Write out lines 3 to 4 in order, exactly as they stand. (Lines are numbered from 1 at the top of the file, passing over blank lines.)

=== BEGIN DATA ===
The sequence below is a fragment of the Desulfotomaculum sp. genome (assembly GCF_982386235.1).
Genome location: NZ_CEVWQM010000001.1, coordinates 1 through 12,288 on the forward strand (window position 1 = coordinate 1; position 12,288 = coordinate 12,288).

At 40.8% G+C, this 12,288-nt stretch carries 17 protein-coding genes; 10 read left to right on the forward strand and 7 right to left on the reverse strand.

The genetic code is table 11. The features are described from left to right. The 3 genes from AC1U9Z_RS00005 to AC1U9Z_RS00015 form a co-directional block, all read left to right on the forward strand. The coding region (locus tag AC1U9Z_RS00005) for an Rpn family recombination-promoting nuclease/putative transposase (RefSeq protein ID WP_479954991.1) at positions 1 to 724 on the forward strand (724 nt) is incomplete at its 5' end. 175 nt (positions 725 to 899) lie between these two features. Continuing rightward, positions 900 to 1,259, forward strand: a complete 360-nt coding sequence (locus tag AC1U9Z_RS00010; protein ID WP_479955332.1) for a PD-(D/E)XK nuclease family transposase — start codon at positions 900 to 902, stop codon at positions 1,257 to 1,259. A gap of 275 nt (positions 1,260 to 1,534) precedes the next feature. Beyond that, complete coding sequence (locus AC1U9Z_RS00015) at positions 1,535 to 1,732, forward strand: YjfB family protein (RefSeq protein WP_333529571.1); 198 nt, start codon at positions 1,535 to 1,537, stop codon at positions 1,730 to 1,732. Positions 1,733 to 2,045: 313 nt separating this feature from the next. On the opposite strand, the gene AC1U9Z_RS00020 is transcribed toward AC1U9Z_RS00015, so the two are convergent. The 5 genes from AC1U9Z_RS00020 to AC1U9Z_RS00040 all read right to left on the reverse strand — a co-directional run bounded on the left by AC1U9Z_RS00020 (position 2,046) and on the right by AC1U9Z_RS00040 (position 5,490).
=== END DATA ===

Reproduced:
At 40.8% G+C, this 12,288-nt stretch carries 17 protein-coding genes; 10 read left to right on the forward strand and 7 right to left on the reverse strand.

The genetic code is table 11. The features are described from left to right. The 3 genes from AC1U9Z_RS00005 to AC1U9Z_RS00015 form a co-directional block, all read left to right on the forward strand. The coding region (locus tag AC1U9Z_RS00005) for an Rpn family recombination-promoting nuclease/putative transposase (RefSeq protein ID WP_479954991.1) at positions 1 to 724 on the forward strand (724 nt) is incomplete at its 5' end. 175 nt (positions 725 to 899) lie between these two features. Continuing rightward, positions 900 to 1,259, forward strand: a complete 360-nt coding sequence (locus tag AC1U9Z_RS00010; protein ID WP_479955332.1) for a PD-(D/E)XK nuclease family transposase — start codon at positions 900 to 902, stop codon at positions 1,257 to 1,259. A gap of 275 nt (positions 1,260 to 1,534) precedes the next feature. Beyond that, complete coding sequence (locus AC1U9Z_RS00015) at positions 1,535 to 1,732, forward strand: YjfB family protein (RefSeq protein WP_333529571.1); 198 nt, start codon at positions 1,535 to 1,537, stop codon at positions 1,730 to 1,732. Positions 1,733 to 2,045: 313 nt separating this feature from the next. On the opposite strand, the gene AC1U9Z_RS00020 is transcribed toward AC1U9Z_RS00015, so the two are convergent. The 5 genes from AC1U9Z_RS00020 to AC1U9Z_RS00040 all read right to left on the reverse strand — a co-directional run bounded on the left by AC1U9Z_RS00020 (position 2,046) and on the right by AC1U9Z_RS00040 (position 5,490).